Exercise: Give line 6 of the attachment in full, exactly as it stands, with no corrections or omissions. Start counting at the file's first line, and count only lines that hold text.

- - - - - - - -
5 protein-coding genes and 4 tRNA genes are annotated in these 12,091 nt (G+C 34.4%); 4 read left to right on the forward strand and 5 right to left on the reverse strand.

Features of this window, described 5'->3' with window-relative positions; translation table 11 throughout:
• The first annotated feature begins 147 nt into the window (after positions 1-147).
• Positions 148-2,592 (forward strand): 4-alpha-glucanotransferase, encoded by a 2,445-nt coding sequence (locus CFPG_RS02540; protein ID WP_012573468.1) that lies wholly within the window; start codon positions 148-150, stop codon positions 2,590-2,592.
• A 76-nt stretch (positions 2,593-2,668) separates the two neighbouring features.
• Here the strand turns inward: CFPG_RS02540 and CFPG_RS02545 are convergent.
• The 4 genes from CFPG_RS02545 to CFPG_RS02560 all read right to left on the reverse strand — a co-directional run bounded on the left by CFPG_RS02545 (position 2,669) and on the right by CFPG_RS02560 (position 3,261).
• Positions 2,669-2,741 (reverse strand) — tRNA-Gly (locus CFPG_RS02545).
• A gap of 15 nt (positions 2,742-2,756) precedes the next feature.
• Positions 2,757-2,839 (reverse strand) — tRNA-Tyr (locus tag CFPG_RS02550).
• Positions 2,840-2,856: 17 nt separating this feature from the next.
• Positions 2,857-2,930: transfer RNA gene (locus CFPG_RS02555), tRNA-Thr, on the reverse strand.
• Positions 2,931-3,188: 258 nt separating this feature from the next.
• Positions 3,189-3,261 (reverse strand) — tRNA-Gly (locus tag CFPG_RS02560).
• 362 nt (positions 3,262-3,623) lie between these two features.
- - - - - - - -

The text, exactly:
• Here the strand turns inward: CFPG_RS02540 and CFPG_RS02545 are convergent.